Asif Verdiyev, Director of the Hydrological Center at the National Hydrometeorological Service of the Ministry of Ecology and Natural Resources, confirmed this distressing news.
“There was a slight increase of water in the rivers after the heavy rains in May, but there has been no more precipitation over the last few days, and the water level began to drop,” Verdiyev said.
According to the director of the center, water loss is observed in the mountain and transboundary rivers, as well as in the lower reaches of the Kura.
The shallowing of the Kura, Azerbaijan’s largest river and the main source of fresh water in the country, has been a cause of serious concern for several years. The situation is particularly dire in Neftchala, Sabirabad and Salyan Districts. Haqqin.az has repeatedly covered the problems caused by the shallowing of the Kura River in these areas, analyzing possible causes.
Verdiyev told us that Ministry specialists regularly monitor the fluctuations of water level in rivers, especially in the Kura, where it has been declining since May 10 and is now noticeably lower than the annual average norm. However, according to Asif Verdiyev, monitoring shows that the situation is far from critical and does not spell an environmental disaster.
The situation with the Araz River is much more complicated.
According to Riad Akhundzade, a representative of Azerbaijan Amelioration and Water Management OJSC, 29.9 percent of fresh water resources are formed within the territory of our country, while the remaining 70.1 percent are formed abroad and get into Azerbaijan through transboundary rivers.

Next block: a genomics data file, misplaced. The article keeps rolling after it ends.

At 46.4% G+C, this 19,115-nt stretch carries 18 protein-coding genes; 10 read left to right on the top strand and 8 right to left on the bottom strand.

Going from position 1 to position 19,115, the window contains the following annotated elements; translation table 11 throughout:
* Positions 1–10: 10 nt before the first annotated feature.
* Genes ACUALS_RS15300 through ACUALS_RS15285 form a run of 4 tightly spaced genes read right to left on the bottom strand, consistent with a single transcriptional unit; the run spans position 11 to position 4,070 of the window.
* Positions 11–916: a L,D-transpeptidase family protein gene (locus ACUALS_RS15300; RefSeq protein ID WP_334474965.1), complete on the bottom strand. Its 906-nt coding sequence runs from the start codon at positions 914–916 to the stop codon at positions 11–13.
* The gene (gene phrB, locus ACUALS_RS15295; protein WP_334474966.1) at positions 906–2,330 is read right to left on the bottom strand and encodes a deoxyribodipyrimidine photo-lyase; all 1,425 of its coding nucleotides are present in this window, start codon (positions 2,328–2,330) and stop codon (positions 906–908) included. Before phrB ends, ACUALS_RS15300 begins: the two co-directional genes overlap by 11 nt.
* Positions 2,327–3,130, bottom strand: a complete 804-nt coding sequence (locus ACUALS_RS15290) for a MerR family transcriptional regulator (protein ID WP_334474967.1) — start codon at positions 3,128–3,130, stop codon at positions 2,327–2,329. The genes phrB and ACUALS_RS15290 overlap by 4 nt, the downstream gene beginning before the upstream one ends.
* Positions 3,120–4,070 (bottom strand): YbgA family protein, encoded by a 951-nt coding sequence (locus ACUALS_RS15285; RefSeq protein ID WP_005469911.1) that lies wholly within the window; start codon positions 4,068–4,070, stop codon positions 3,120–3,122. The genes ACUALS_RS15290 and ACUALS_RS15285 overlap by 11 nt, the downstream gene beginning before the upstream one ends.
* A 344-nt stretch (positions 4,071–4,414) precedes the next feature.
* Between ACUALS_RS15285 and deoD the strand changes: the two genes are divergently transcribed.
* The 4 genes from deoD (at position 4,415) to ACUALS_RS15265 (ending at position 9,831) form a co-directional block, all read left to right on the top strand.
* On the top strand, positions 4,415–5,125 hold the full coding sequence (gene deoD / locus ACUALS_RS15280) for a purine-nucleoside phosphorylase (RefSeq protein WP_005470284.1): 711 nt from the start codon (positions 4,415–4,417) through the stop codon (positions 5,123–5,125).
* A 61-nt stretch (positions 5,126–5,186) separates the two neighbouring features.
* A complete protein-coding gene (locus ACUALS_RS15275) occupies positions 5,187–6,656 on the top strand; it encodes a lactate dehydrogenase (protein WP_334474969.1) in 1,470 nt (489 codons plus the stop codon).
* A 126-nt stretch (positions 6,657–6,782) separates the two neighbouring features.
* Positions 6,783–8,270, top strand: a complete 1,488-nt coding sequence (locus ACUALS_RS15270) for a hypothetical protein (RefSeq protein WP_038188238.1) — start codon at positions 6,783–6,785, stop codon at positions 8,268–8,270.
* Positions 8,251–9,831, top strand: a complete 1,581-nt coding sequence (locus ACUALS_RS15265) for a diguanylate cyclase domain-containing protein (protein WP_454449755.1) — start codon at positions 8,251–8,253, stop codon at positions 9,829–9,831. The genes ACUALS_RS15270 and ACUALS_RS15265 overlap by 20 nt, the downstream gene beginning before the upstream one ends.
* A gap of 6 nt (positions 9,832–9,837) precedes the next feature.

This fact makes Azerbaijan’s water economy extremely dependent on the ecological state of foreign rivers and the amount of precipitation they receive. As a result, the fill rates of the four major rivers of Azerbaijan have noticeably dropped in recent years against the background of global warming: 27 percent for the Kura, 34.58 percent for the Araz, 21.8 percent for the Samur, and 9.17 percent for the Ganikh.
Analysis shows that against the background of population growth and economic development, the volume of agricultural production and, of course, the amount of water needed for irrigation of these areas are increasing proportionately. According to a series of reputable international studies, by 2040 a number of countries will face a shortage of fresh water as a result of global warming.
“Unfortunately,” Riad Akhundzade says, “Azerbaijan with its almost one and a half million hectares of agricultural land in need of stable irrigation is one of them.”
According to the representative of Azerbaijan Amelioration and Water Management OJSC, work is underway to prevent existing water losses by reconstructing irrigation canals, concreting them or placing them into a closed system of pipes. Furthermore, 10 new reservoirs are to be built in the coming years in order to create additional resources using water from mountain rivers formed by melting snow.
To all of this we can only add that for the time being, an atmosphere of confusion prevails in several villages in Neftchala District, where drinking and irrigation water has been in short supply for a long time. The population of these villages has serious fears that the situation will deteriorate dramatically this summer.
Translated from Haqqin.az